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3 reasons why keeping fit is important as you get older
Whether you were a keen sports person or casual weekend walker in your earlier years, it’s no hiding the truth; our bodies need a little bit of extra love and attention in order to stay fit and healthy as we get older. However, rather than hit the gym (with all those Gen Z gym-junkies) getting older offers a range of new opportunities to get out, be active and have a bit of fun.
Whether it’s spending some time on the tennis court, catching up with a few friends at bowls or walking the fairway of the local golf club, you’d be surprised how a little bit of regular exercise can contribute to your overall wellbeing in more than just a physical way.
Regular Sport Helps to Keep You Socially Active
One of the most underestimated benefits to regular exercise is the social interactivity it presents. An active body is only as good as an active mind and with retirement comes the breaking of long-lasting familiar routines such as work, of which social interactivity is a major focus.
TODD: I heard you’ve recently joined a tennis club, where did the motivation come from?
SHARON: Well I’m very much a tennis novice but being retired, I understand how important it is to keep fit is at my age. But if I’m to be totally honest, it’s the social side I love. I love having a chat and catching up after a hit on the court.
TODD: So there’s not that much tennis that actually gets played?
SHARON: Well that’s where you come in, how about a few pointers to get me out there?
TODD: So tennis aside, I sense that community is really important to this place?
SHARON: After losing my husband a couple of years ago I was feeling a little lonely, so when a friend recommended I join the club, I thought; why not?
TODD: I just love how tennis can bring people together like that.
SHARON:You can say that again!
Regular Sport Keeps You Physically Active
From heart disease to diabetes, there is no denying that what were once small aches and pains may manifest to more serious chronic conditions. That’s the science of it, and that’s why regular sport and exercise is important in helping prolong the symptoms, meaning less trips for you to the doctor.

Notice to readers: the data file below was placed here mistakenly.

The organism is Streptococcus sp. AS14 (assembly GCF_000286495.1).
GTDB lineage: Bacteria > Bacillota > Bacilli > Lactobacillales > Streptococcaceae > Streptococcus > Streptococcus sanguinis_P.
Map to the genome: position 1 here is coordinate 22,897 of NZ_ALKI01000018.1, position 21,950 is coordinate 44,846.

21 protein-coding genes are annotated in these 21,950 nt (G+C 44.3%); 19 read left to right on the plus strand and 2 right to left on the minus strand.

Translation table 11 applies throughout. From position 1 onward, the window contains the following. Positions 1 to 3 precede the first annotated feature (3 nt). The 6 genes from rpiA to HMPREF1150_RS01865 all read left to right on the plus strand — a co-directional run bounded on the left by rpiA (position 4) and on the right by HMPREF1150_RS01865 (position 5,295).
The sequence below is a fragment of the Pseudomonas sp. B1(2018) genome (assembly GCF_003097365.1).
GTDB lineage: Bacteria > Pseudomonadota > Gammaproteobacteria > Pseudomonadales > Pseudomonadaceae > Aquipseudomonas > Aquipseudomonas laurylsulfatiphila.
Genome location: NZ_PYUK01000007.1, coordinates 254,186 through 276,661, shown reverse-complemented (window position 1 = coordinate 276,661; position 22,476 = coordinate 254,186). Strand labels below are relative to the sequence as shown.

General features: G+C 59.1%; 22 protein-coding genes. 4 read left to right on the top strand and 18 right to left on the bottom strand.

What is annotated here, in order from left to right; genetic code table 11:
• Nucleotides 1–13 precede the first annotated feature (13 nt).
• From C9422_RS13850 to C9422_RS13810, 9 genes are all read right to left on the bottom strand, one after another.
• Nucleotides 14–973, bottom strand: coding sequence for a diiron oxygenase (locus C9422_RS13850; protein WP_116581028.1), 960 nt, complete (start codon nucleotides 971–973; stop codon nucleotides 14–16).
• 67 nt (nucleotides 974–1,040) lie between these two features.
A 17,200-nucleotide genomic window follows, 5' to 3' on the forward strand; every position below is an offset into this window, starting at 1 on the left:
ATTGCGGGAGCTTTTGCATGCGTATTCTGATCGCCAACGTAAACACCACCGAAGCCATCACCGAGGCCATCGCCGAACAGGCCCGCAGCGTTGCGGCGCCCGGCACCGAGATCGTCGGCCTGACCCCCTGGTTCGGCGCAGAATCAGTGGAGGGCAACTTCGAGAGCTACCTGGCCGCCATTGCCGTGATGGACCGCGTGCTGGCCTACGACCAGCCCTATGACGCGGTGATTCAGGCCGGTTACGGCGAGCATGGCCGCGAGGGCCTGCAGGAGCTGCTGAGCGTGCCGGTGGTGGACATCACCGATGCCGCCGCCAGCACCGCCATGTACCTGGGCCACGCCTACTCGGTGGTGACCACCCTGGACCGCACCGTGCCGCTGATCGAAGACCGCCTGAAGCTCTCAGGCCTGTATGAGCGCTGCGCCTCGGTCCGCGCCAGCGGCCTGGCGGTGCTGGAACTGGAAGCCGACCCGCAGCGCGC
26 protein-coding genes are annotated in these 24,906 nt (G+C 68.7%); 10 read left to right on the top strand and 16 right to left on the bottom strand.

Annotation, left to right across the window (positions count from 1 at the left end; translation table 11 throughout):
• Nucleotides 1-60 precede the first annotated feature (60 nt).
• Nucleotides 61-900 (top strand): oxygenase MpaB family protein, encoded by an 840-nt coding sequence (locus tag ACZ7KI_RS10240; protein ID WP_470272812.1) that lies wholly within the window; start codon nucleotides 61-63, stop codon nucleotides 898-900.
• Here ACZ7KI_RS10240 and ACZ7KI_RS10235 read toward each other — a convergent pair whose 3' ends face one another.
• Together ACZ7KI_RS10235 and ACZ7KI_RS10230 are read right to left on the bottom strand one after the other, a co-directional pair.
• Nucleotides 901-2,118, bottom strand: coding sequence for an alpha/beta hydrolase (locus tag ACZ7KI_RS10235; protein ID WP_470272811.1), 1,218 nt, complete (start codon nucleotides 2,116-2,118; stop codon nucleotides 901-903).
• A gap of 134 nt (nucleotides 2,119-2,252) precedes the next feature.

Regular exercise is central to how you can help prevent longer term injuries to the body. Activities such as walking can help increase your heart rate, which can mean a decreased risk of cardiovascular conditions and obesity. The Australian Government Department Of Health states that even aiming for 30 minutes of increased heart-rate each day, five days a week can drastically improve your health.
Osteoporosis, which causes fragile bones is also a common implication of ageing. Whilst medication can help fight symptoms, moderate-resistance activities like stairs, cross-trainers and even gardening can help build bone density, preventing fractures and reducing the rate of natural bone loss later in life.
TODD V/O: Steve’s a newcomer to tennis, and he’s just joined a social group who play on the weekends. Turns out he’s quite the natural.
TODD: So, how’d you get into tennis then?
STEVE: My wife dragged me along one day, I was a little reluctant at first but I loved it.
TODD: Is this the only way you managed to stay fit & healthy though?
STEVE: No, I’m a landscape gardener by trade, but at my age I just can’t do the heavy lifting I used to, so tennis is a great way to stay active, and I head down the courts most weekends.
TODD: It’s not just about the physical side, you get that nice social aspect
STEVE: Oh Totally. I’ve made some really good mates playing tennis, and my wife too. Everyone seems so positive
TODD: I can tell that the practice has actually been paying off
STEVE: Well, I’ll back myself, but I’m just not used to playing in front of all these cameras
Regular Sport Gives You A Purpose
Last but not least, regular exercise and sport can help create a purpose as you head into retirement. As you say goodbye to important milestones such as having a successful career, paying off that mortgage or creating a family, heading into retirement may lead to many restless thoughts about the future.
By joining sports groups, or participating in regular exercise you can develop new personal goals to aim for and give you a weekly purpose. Much like a hobby allows a creative outlet or personal passionate, joining a sporting team can give this same purposeful effect, with a shared common goal and ambition to aim for each week, month or year.
So, whether you are the social butterfly, are looking to break a sweat, or simply need a new purpose, sport is a great way to get involved and stay social active and healthy as you get set and go into retirement.
TODD V/O: Raymond’s nickname around his home club is the veteran. The way he moves around the court, you’d never guess his age.
TODD: Hey mate, I hear you’re hitting them really well.
RAYMOND: Well given the amount of time I spend out here I’d be a little worried if I wasn’t hitting them alright.
TODD: So has tennis always been a big part of your life?
RAYMOND: I played a decent standard in my schooling days, every weekend when I was still working & now almost three times a week in my retirement. ‘The Veteran’ nickname is certainly justified.
TODD: So in retirement, why’s tennis been so important to you?
RAYMOND: Well, being a former dentist, I tended to play regularly with other medical professionals. Some of these blokes I’ve been playing with for almost 30 years.
Tennis is a better way of staying connected than Facebook I reckon.
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